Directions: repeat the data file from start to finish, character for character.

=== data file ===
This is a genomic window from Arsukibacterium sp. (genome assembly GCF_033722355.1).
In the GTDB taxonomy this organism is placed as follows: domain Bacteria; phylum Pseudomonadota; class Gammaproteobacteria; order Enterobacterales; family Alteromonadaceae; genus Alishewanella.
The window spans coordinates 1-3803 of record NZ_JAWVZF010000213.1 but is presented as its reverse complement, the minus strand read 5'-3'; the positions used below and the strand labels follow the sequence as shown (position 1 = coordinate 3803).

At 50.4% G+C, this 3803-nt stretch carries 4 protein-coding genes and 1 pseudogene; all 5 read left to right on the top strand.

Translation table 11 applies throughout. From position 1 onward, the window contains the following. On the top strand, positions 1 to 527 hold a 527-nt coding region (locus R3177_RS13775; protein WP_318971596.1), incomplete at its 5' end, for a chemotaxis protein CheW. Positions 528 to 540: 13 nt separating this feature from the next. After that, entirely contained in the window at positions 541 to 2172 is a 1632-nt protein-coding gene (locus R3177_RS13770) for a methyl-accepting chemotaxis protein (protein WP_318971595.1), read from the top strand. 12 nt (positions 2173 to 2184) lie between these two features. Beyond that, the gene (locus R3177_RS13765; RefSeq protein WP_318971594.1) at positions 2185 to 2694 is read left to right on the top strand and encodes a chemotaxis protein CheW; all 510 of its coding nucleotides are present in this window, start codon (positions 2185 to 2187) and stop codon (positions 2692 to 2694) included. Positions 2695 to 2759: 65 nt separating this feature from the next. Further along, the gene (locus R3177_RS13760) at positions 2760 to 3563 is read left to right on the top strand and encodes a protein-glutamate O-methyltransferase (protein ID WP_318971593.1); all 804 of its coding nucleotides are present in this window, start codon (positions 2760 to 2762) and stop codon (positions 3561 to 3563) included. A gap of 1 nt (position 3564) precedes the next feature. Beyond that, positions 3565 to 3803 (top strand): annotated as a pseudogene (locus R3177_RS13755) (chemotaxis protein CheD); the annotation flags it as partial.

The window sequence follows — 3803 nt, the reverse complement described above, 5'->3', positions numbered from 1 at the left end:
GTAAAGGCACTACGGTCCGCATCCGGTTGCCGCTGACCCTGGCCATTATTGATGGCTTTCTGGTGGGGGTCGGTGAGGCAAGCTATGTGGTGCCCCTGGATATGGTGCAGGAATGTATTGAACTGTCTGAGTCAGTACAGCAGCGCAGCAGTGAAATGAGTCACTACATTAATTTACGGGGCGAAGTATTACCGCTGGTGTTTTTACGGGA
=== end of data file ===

This is a genomic window from Arsukibacterium sp. (genome assembly GCF_033722355.1).
In the GTDB taxonomy this organism is placed as follows: domain Bacteria; phylum Pseudomonadota; class Gammaproteobacteria; order Enterobacterales; family Alteromonadaceae; genus Alishewanella.
The window spans coordinates 1-3803 of record NZ_JAWVZF010000213.1 but is presented as its reverse complement, the minus strand read 5'-3'; the positions used below and the strand labels follow the sequence as shown (position 1 = coordinate 3803).

At 50.4% G+C, this 3803-nt stretch carries 4 protein-coding genes and 1 pseudogene; all 5 read left to right on the top strand.

Translation table 11 applies throughout. From position 1 onward, the window contains the following. On the top strand, positions 1 to 527 hold a 527-nt coding region (locus R3177_RS13775; protein WP_318971596.1), incomplete at its 5' end, for a chemotaxis protein CheW. Positions 528 to 540: 13 nt separating this feature from the next. After that, entirely contained in the window at positions 541 to 2172 is a 1632-nt protein-coding gene (locus R3177_RS13770) for a methyl-accepting chemotaxis protein (protein WP_318971595.1), read from the top strand. 12 nt (positions 2173 to 2184) lie between these two features. Beyond that, the gene (locus R3177_RS13765; RefSeq protein WP_318971594.1) at positions 2185 to 2694 is read left to right on the top strand and encodes a chemotaxis protein CheW; all 510 of its coding nucleotides are present in this window, start codon (positions 2185 to 2187) and stop codon (positions 2692 to 2694) included. Positions 2695 to 2759: 65 nt separating this feature from the next. Further along, the gene (locus R3177_RS13760) at positions 2760 to 3563 is read left to right on the top strand and encodes a protein-glutamate O-methyltransferase (protein ID WP_318971593.1); all 804 of its coding nucleotides are present in this window, start codon (positions 2760 to 2762) and stop codon (positions 3561 to 3563) included. A gap of 1 nt (position 3564) precedes the next feature. Beyond that, positions 3565 to 3803 (top strand): annotated as a pseudogene (locus R3177_RS13755) (chemotaxis protein CheD); the annotation flags it as partial.

The window sequence follows — 3803 nt, the reverse complement described above, 5'->3', positions numbered from 1 at the left end:
GTAAAGGCACTACGGTCCGCATCCGGTTGCCGCTGACCCTGGCCATTATTGATGGCTTTCTGGTGGGGGTCGGTGAGGCAAGCTATGTGGTGCCCCTGGATATGGTGCAGGAATGTATTGAACTGTCTGAGTCAGTACAGCAGCGCAGCAGTGAAATGAGTCACTACATTAATTTACGGGGCGAAGTATTACCGCTGGTGTTTTTACGGGA